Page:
Antonio Iommelli

  • G. B. Vermiglioli, Memorie di Bernardino Pintoricchio Pittore Perugino de’ secc. XV, XVI, Perugia 1837, pp. 109-110;
  • J. A. Crowe, G. B. Cavalcaselle, A. History of Painting in North Italy, II, London 1871, p. 373;
  • A. Venturi, Questioni d’Arte, in “Archivio Storico dell’Arte”, V, 1892, p. 14;
  • La Direzione, Questioni d’Arte, in “Archivio Storico dell’Arte”, V, 1892, p. 4;
  • A. Venturi, II Museo e la Galleria Borghese, Roma 1893, p. 183;
  • G. Morelli, Della Pittura Italiana. Studi Storici Critici: Le Gallerie Borghese e Doria Pamphili in Roma, Milano 1897, pp. 107-108;
  • M. Wingenroth, Die Jugend Werke des Benozzo Gozzoli, Heidelberg 1897, p. 91;
  • E. Steinmann, Pintoricchio, Bielefeld, Leipzig 1898, p. 11;
  • J. C. Broussolle, La Jeunesse du Perugin et les Origines de l’Ecole Ombrienne, Paris 1901, p. 370;
  • S. Weber, Fiorenzo di Lorenzo. Eine Kunsthistorische Studie, Strassburg 1904, pp. 118, 141;
  • C. Ricci, Pintoricchio, Perugia 1912, p. 28;
  • A. Venturi, in Storia dell’Arte Italiana, VII, La pittura del Quattrocento, II, Milano 1913, p. 466;
  • A. Schmarsow, Peruginos Erste Schaffensperiode, XXXI, Leipzig 1915, pp. 62-64;
  • G. Briganti, F. Canuti, C. Ricci, IV Centenario dalla morte di Pietro Perugino, Perugia 1923, p. 21;
  • R. Longhi, Precisioni nelle Gallerie Italiane, I, La R. Galleria Borghese, Roma 1928, p. 213;
  • F. Canuti, Il Perugino, I, Siena 1931, p. 47;
  • A commemorative catalogue of the Exhibition of Italian Art held in the Galleries of the Royal Academy, Burlington House, London, catalogo della mostra (Londra, Burlington House, 1930), a cura di K. Clark, Oxford 1931, p. 92;
  • R. Van Marle, The Development of the Italian School of Painting, XIV, The Hague 1934, pp. 188, 206, 391;
  • Exposition de l’Art Italien de Cimabue à Tiepolo, catalogo della mostra (Parigi, Petit Palais, 1935), Paris 1935, p. 166;
  • B. Berenson, Pitture Italiane del Rinascimento, Milano 1936, p. 378;
  • W. Boeck, Der Junge Perugino, in “Pantheon”, XXV, 1940, pp. 235 ss.;
  • F. Hartt, Carpaccio’s Meditation on the Passion, in “The Art Bulletin”, XXII, 1940, p. 33;
  • A. De Rinaldis, Catalogo della Galleria Borghese, Roma 1948, p. 32;
  • P. della Pergola, La Galleria Borghese in Roma, Roma 1951, p. 27;
  • F. Zeri, Il Maestro dell’Annunciazione Gardner, “Bollettino d’Arte”, IV, 1953, p. 139;
  • P. della Pergola, La Galleria Borghese. I Dipinti, I, Roma 1955, pp. 94-95;
  • L. Grassi, Il Pinturicchio e i suoi primi dipinti, in "Perugia", I, 1955, pp. 8-9, 11 (nota 5);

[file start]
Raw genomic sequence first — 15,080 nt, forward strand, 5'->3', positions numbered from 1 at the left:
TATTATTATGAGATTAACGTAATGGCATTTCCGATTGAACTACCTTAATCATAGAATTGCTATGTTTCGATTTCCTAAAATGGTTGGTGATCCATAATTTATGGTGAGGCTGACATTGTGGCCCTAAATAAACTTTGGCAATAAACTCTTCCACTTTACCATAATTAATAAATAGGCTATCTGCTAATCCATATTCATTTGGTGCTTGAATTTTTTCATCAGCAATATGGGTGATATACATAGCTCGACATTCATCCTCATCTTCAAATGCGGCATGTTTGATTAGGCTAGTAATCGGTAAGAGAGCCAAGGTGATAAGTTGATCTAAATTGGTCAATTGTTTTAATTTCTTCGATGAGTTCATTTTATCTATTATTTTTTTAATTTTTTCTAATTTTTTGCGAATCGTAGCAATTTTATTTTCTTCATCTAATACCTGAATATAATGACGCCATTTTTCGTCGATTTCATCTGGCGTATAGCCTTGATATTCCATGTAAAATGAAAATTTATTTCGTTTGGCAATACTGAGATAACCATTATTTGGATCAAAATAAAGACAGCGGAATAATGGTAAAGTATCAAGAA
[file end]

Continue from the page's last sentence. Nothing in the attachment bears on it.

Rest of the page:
• L. Ferrara, Galleria Borghese, Novara 1956, p. 50;
  • E. Camesasca, Tutta la pittura del Perugino, Milano, pp. 163-64;
  • E. Carli, Il Pintoricchio, Milano 1960, pp. 10-11, 16-17;
  • B. Berenson, Italian Pictures of the Renaissance-Central Italian and North Italian Schools, I, London 1968, p. 332;
  • E. Camesasca, L’Opera completa del Perugino, Milano 1969, p. 122;
  • F. Todini, La pittura umbra dal Duecento al primo Cinquecento, I, 1989, p. 208;
  • A. Coliva, Galleria Borghese, Roma 1994, pp. 38-39;
  • K. Herrmann Fiore, Guida alla Galleria Borghese, Roma 1997, p. 67;
  • F. I. Nucciarelli, Studi sul Pinturicchio: dalle prime prove alla Cappella Sistina, Ellera Umbra 1998, pp. 178-203;
  • C. Stefani in P. Moreno, C. Stefani, Galleria Borghese, Milano 2000, p. 233;
  • P. Scarpellini, M.R. Silvestrelli, Pintoricchio, Milano 2003, pp. 48-50, 55 n. 64;
  • P. Scarpellini, Pintoricchio, Milano 2004, pp. 48-50;
  • L. Teza, Influssi adriatici nel ciclo perugino dei "Miracoli di S. Bernardino", in Bartolomeo Corradini (Fra' Carnevale) nella cultura urbinate del XV secolo, a cura di B. Cleri, Urbino 2004, 2004, p. 345;
  • A. Delpriori, in I Pittori del Rinascimento a Sanseverino, 2006, p. 96, cat. n. 1;
  • K. Herrmann Fiore, Galleria Borghese Roma scopre un tesoro. Dalla pinacoteca ai depositi un museo che non ha più segreti, San Giuliano Milanese 2006, p. 126;
  • L. Bellosi, Considerazioni sulla mostra del Perugino, in "Prospettiva", CXXV, 2007 Milano 2007, pp. 67-87;
  • F. I. Nucciarelli, Pinturicchio; il Bambin Gesù delle mani, Perugia 2007, pp. 58, 61;
  • P. Scarpellini, in Pintoricchio, catalogo della mostra (Perugia, Galleria Nazionale dell'Umbria, 2008; Spello, Pinacoteca Comunale, 2008), a cura di V. Garibaldi, F.F. Mancini, Cinisello Balsamo 2008, p. 230, n. 33.